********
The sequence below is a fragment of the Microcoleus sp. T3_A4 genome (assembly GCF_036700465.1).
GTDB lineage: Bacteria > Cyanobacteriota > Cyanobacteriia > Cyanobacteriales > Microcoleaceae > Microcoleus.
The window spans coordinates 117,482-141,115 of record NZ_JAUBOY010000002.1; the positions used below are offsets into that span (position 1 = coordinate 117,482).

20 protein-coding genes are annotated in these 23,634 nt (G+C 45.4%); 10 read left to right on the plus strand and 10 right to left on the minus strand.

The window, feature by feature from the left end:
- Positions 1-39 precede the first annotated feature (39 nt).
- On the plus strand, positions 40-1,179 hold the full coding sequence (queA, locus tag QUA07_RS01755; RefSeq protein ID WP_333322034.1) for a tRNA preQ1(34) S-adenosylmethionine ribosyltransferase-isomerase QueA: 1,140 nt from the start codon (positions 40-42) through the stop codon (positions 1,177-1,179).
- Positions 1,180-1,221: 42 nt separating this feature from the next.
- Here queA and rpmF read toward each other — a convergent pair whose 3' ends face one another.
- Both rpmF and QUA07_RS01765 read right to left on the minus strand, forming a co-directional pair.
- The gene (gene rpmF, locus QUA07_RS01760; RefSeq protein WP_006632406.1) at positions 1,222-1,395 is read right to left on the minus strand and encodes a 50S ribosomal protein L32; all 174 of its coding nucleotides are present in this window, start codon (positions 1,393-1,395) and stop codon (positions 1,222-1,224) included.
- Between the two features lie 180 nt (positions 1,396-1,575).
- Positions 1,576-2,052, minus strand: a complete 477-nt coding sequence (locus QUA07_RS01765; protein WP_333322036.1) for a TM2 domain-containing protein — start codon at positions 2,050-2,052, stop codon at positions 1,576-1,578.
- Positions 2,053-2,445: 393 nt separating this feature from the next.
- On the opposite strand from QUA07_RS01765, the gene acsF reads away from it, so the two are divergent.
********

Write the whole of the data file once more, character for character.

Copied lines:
The sequence below is a fragment of the Microcoleus sp. T3_A4 genome (assembly GCF_036700465.1).
GTDB lineage: Bacteria > Cyanobacteriota > Cyanobacteriia > Cyanobacteriales > Microcoleaceae > Microcoleus.
The window spans coordinates 117,482-141,115 of record NZ_JAUBOY010000002.1; the positions used below are offsets into that span (position 1 = coordinate 117,482).

20 protein-coding genes are annotated in these 23,634 nt (G+C 45.4%); 10 read left to right on the plus strand and 10 right to left on the minus strand.

The window, feature by feature from the left end:
- Positions 1-39 precede the first annotated feature (39 nt).
- On the plus strand, positions 40-1,179 hold the full coding sequence (queA, locus tag QUA07_RS01755; RefSeq protein ID WP_333322034.1) for a tRNA preQ1(34) S-adenosylmethionine ribosyltransferase-isomerase QueA: 1,140 nt from the start codon (positions 40-42) through the stop codon (positions 1,177-1,179).
- Positions 1,180-1,221: 42 nt separating this feature from the next.
- Here queA and rpmF read toward each other — a convergent pair whose 3' ends face one another.
- Both rpmF and QUA07_RS01765 read right to left on the minus strand, forming a co-directional pair.
- The gene (gene rpmF, locus QUA07_RS01760; RefSeq protein WP_006632406.1) at positions 1,222-1,395 is read right to left on the minus strand and encodes a 50S ribosomal protein L32; all 174 of its coding nucleotides are present in this window, start codon (positions 1,393-1,395) and stop codon (positions 1,222-1,224) included.
- Between the two features lie 180 nt (positions 1,396-1,575).
- Positions 1,576-2,052, minus strand: a complete 477-nt coding sequence (locus QUA07_RS01765; protein WP_333322036.1) for a TM2 domain-containing protein — start codon at positions 2,050-2,052, stop codon at positions 1,576-1,578.
- Positions 2,053-2,445: 393 nt separating this feature from the next.
- On the opposite strand from QUA07_RS01765, the gene acsF reads away from it, so the two are divergent.